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"This was special": Remains of Native American students returned to families

Written by Rachel McDevitt | Jun 27, 2018 7:47 AM
Carlisle_Barracks_Cemetery.jpg

This cemetery on the grounds of Carlisle Barracks holds the remains of students from the former Carlisle Indian Industrial School. (Photo: Scott Finger/U.S. Army War College Photo Lab)

(Carlisle) -- The U.S. Army has returned the remains of three students who died while attending the former Carlisle Indian Industrial School in Cumberland County to their surviving family members.

The team assembled by Army National Military Cemeteries said it's confident it located Little Plume, of the Northern Arapaho; George Ell, of the Blackfeet Nation; and Herbert Little Hawk, of the Oglala Sioux.

The disinterment of a fourth student, Her Pipe Woman of the Standing Rock Sioux, was postponed at the request of the family.

Officials tried to return Little Plume last year, but -- as they later learned -- the grave marked with the ten-year-old boy's name contained teenage remains.

Additional archival documents considered by the team led it to Little Plume's correct resting place this year. 

The cemetery was moved from its original location to its current one in 1927. Team members said while that transfer was done respectfully, it was not done by experts, which has contributed to the difficulty in confirming remains. 

Elizabeth DiGangi, a forensic anthropologist who analyzed the remains to determine they matched the age and sex of the deceased, said finding the correct remains lifted a weight off the shoulders of all involved.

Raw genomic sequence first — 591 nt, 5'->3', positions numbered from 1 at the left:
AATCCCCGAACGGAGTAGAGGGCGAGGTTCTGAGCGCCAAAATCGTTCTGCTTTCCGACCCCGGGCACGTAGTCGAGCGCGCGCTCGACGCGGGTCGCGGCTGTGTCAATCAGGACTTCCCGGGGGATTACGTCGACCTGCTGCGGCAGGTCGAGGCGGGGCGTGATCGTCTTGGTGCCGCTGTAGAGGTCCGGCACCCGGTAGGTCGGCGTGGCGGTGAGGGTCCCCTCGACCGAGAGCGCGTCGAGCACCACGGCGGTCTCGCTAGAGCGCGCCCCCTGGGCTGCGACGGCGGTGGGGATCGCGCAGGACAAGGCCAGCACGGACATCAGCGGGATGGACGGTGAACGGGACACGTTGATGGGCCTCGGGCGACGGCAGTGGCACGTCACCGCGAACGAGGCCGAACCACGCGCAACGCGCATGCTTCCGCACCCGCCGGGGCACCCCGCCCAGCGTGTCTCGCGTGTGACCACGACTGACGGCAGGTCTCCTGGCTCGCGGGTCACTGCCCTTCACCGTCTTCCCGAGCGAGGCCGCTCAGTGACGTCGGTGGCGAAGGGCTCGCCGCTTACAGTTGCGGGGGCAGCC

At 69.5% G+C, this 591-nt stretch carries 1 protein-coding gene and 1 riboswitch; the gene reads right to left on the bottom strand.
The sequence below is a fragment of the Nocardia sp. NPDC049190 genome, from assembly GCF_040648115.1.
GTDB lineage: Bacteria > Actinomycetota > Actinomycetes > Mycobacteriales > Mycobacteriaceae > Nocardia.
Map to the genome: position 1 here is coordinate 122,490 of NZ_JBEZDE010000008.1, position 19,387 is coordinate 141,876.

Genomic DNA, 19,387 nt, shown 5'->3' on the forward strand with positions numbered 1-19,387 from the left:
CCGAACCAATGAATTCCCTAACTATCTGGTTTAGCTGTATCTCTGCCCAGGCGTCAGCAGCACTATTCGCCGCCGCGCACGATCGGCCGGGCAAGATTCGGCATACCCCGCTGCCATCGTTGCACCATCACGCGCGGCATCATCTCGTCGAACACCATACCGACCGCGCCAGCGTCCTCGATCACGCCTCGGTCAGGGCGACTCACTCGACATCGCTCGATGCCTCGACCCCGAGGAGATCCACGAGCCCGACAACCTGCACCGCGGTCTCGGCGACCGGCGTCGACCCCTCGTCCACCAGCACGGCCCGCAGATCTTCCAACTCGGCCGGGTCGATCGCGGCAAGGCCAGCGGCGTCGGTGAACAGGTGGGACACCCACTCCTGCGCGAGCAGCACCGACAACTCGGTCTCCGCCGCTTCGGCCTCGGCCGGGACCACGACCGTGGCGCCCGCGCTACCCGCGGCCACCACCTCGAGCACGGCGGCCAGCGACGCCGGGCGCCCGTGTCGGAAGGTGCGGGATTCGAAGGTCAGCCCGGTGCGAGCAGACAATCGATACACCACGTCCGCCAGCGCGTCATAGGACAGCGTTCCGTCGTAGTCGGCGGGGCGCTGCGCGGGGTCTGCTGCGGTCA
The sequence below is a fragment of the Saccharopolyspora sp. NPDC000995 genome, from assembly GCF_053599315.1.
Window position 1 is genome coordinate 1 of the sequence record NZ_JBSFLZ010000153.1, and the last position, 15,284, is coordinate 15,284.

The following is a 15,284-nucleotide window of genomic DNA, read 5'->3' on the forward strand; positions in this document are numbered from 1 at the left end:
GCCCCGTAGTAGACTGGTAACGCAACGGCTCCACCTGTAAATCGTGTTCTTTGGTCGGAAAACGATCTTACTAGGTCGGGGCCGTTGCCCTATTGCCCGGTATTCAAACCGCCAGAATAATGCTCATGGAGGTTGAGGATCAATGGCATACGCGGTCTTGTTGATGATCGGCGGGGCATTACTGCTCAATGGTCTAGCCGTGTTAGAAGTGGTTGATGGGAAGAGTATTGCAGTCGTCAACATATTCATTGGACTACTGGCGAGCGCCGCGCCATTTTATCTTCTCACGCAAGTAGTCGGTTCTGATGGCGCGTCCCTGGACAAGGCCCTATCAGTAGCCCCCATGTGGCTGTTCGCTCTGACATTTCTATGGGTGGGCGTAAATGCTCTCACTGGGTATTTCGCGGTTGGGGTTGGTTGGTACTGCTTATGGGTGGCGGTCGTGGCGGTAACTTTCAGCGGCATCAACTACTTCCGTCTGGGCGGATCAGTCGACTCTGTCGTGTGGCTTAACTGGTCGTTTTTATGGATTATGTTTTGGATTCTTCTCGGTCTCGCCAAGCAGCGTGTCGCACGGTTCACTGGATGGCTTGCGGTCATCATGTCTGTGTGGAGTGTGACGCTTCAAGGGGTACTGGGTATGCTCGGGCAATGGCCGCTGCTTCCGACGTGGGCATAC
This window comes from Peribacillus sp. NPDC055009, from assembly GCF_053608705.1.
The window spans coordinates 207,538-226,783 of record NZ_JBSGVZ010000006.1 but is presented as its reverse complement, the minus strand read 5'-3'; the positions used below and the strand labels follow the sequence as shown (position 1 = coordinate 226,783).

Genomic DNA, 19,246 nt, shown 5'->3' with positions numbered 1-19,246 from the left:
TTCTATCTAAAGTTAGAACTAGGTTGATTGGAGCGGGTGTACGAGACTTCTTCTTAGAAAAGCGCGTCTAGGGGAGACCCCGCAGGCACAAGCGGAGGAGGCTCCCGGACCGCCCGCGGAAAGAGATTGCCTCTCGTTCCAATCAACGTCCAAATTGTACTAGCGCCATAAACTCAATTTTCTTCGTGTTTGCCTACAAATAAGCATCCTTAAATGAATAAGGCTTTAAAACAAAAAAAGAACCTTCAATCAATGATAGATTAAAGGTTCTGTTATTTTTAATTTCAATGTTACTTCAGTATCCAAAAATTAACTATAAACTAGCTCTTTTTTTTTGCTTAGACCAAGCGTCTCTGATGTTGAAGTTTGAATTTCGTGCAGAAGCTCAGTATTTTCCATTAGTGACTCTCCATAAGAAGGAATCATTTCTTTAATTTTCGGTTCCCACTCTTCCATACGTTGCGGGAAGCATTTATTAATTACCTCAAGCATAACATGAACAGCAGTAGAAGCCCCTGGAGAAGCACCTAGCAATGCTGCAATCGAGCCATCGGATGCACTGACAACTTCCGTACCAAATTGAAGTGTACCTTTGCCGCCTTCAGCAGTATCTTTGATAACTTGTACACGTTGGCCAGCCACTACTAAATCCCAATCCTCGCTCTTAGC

"We've spent the past year, all of us on the team, wondering, hoping that we could provide resolution for the family," DiGangi said. "And it was personally a very powerful feeling to be able to do that this year."

The exhumations were done by hand over ten days at the cemetery, which now sits on the site of the Carlisle Barracks. 

Michael Trimble, an archeologist with the U.S. Army Corps of Engineers who directed the team that exhumed and analyzed the remains, said he would stop at points to bring the families into the process.

"I would talk to them and bring them over and show them what we're doing, and we wouldn't do any more excavation until we'd answered all their questions, " Trimble said. "I don't think I've ever done that before, to be honest, but this was special."

Officials said each family had different customs and beliefs about receiving the remains, which were not detailed at the request of the families. 

The students died in the 1880s and 90s while attending the school, which aimed to strip Native American children of their culture and traditions in favor of European-American culture.

Hundreds died due to disease and harsh conditions before the school closed in 1918.

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